The judge said that the situation was analogous to cases where a claim is struck out as a result of negligence on the part of defendant solicitors. In such cases, the judge said, the court normally makes a single broad assessment of the lost opportunity, assessing the legal merits for itself and allowing an appropriate discount to take account of contingencies which might have affected the prospects at trial. "It does not usually try to assess a range of different possible judgments on the legal merits which might have been given by the notional trial court, and then produce a table of probabilities in respect of the possibilities in that range and aggregate the resulting values."
Court of Appeal judgment
The Court of Appeal endorsed the judge's approach, commenting that where the court has to assess what a third party would be likely to have done, it does not necessarily follow that it has to regard the case as a "loss of a chance" case and award a percentage of damages. The court described the present case as quite different from cases that depended significantly on non-legal factors such as the outcome of a beauty contest (as in Chaplin v Hicks) or commercial negotiations (as in Allied Maples). Here the court had to assess what a banker would have concluded as to the valuation of certain shares. Where something of value has been lost, "the court must do its best to estimate that value and should not too readily decide that it is a matter of chance what the true value of something as concrete as a share is likely to be".
The court was also critical of the Trustee's submission that, in valuing a lost chance, the court should consider each possible alternative and assess the chance of each. In the court's view, such an approach is "over-complicated and no more likely to achieve an accurate (or even predicatable) result". The authorities relied upon in support of the Trustee's submission should be "approached with caution" especially in valuation cases where the permutations may be almost infinite. The court did however accept that such an approach might be appropriate where the ultimate outcome depends on further negotiations, or decisions to be reached by a number of bodies on what might not be a strictly legal basis.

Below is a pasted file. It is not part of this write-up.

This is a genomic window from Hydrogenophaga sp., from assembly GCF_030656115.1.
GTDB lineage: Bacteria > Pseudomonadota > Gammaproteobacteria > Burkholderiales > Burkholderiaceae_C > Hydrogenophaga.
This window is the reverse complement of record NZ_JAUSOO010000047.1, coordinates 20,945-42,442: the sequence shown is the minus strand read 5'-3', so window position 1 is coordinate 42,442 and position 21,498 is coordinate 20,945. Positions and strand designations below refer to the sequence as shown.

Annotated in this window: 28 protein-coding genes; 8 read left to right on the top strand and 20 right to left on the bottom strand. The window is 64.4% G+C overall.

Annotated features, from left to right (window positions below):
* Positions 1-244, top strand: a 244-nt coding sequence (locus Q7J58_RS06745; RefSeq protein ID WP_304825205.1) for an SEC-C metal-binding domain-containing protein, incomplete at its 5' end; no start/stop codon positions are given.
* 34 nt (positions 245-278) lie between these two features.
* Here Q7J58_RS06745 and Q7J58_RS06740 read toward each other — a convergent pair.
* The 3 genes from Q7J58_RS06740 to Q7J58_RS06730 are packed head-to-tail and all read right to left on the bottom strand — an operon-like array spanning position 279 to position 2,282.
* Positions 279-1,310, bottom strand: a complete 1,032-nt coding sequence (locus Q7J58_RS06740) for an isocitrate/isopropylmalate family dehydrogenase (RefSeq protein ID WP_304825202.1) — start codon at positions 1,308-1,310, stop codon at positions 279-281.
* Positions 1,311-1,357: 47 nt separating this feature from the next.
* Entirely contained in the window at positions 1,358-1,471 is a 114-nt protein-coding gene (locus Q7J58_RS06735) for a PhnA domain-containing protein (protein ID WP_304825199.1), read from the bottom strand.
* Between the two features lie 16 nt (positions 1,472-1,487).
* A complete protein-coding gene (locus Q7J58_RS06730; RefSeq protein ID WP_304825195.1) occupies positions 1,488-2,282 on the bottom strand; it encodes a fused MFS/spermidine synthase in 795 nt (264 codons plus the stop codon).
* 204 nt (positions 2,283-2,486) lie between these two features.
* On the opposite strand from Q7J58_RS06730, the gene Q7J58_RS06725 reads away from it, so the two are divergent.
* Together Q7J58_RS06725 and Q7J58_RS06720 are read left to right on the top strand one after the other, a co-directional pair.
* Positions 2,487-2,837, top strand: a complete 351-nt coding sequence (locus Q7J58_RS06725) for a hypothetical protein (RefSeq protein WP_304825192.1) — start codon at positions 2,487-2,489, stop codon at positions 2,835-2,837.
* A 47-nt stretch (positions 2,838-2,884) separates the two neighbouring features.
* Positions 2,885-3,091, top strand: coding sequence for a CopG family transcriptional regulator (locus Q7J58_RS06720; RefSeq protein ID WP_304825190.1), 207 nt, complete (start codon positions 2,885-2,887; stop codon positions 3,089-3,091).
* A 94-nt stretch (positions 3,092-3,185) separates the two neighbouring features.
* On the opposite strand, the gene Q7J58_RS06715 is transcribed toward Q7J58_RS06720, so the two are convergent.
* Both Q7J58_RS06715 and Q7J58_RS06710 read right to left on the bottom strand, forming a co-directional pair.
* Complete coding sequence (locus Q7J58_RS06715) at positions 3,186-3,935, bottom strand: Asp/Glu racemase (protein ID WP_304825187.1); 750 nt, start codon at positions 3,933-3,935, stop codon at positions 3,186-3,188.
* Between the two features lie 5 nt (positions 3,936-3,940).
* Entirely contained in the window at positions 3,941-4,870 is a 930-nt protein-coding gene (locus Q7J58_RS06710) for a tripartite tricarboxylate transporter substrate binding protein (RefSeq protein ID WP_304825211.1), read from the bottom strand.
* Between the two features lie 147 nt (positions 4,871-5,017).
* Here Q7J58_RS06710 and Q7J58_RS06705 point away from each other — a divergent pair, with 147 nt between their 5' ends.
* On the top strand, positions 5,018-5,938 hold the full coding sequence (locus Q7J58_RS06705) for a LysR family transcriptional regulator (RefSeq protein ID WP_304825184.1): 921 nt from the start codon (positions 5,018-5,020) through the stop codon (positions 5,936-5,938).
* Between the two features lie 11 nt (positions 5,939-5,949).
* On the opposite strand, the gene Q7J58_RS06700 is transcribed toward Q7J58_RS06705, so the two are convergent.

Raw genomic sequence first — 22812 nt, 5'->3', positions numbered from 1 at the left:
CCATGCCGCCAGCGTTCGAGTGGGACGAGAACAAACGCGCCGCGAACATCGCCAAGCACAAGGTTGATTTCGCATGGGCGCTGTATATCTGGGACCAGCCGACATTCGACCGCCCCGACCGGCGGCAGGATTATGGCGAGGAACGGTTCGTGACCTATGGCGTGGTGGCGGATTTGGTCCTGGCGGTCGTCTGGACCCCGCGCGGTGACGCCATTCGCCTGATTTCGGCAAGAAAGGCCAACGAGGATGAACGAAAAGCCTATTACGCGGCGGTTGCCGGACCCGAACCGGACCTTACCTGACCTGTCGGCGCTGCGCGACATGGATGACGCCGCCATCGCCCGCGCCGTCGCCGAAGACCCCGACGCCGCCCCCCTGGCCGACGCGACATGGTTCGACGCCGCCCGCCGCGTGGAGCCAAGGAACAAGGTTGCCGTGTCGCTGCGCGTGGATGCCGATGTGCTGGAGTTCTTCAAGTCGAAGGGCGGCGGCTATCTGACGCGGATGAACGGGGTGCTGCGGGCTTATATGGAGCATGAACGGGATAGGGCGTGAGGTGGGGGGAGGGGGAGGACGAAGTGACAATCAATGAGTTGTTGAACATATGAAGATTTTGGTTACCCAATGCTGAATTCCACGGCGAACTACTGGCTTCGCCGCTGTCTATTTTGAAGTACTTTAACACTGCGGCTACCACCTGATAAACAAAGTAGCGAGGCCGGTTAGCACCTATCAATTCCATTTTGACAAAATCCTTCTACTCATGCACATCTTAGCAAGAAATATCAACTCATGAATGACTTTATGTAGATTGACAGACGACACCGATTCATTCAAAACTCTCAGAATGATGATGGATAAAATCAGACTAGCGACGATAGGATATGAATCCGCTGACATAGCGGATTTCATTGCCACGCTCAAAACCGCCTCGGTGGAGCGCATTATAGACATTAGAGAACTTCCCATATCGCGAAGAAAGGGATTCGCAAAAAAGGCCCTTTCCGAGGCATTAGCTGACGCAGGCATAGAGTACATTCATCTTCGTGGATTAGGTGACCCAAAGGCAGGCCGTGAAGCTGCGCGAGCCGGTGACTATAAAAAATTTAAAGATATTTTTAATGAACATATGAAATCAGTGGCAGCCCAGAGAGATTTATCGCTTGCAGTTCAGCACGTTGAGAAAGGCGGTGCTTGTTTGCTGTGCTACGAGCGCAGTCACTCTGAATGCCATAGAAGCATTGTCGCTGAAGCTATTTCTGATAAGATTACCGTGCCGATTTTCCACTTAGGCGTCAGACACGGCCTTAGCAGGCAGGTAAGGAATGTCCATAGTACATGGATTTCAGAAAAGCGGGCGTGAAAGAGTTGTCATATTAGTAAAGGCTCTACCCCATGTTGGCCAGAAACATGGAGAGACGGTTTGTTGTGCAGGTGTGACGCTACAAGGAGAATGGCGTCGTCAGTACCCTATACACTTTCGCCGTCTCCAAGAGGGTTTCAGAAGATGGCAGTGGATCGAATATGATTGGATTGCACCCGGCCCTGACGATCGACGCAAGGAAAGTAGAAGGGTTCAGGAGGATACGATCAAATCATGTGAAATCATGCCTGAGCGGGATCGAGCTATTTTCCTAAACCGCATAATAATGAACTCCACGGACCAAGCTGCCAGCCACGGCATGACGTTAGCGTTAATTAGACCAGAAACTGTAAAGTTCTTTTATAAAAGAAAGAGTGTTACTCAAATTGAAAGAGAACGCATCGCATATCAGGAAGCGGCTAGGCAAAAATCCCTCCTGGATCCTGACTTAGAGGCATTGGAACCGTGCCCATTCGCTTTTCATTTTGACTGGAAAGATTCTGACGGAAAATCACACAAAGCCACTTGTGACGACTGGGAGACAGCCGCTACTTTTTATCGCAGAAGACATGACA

Following this decision, the courts are likely to be more hesitant in approaching a commercial claim as a "loss of a chance", particularly where the loss depends on the valuation of a concrete asset such as a company shareholding.
In one sense, the value of an asset always depends on the hypothetical actions of a third party – i.e. what someone would have paid for it. In some cases, what the hypothetical "someone" would have paid is obvious, eg. a cargo of sugar with an accepted market value, or a shareholding in a listed company. In other cases, the value is more difficult to assess and may (as here) depend on the operation of particular contractual machinery. However, as the Court of Appeal commented in this case, the court must still do its best to estimate that value rather than deciding it is "a matter of chance".
The judgment leaves open the possibility of valuing a commercial claim on a "loss of a chance" basis in an appropriate case, but the bounds of what might be an appropriate case are by no means clear following this case.
Further, where the court decides that a "loss of a chance" approach is appropriate, this decision is likely to mean that the courts will think twice before taking into account numerous possible outcomes and valuing the chance of each, unless that approach seems clearly justified on the facts. On the court's reasoning in this case, such an approach is unlikely to be justified (inter alia) where the outcomes are dependent on legal factors, on which the court can reach a fairly clear view.
The question of whether a "loss of a chance" approach favours claimant or defendant varies depending on the facts of a particular case. However, it can sometimes (as in this case) be used by claimants to argue for a very large damages award based on a relatively small chance of achieving an extreme result. This judgment is likely to have the effect of reigning in such claims.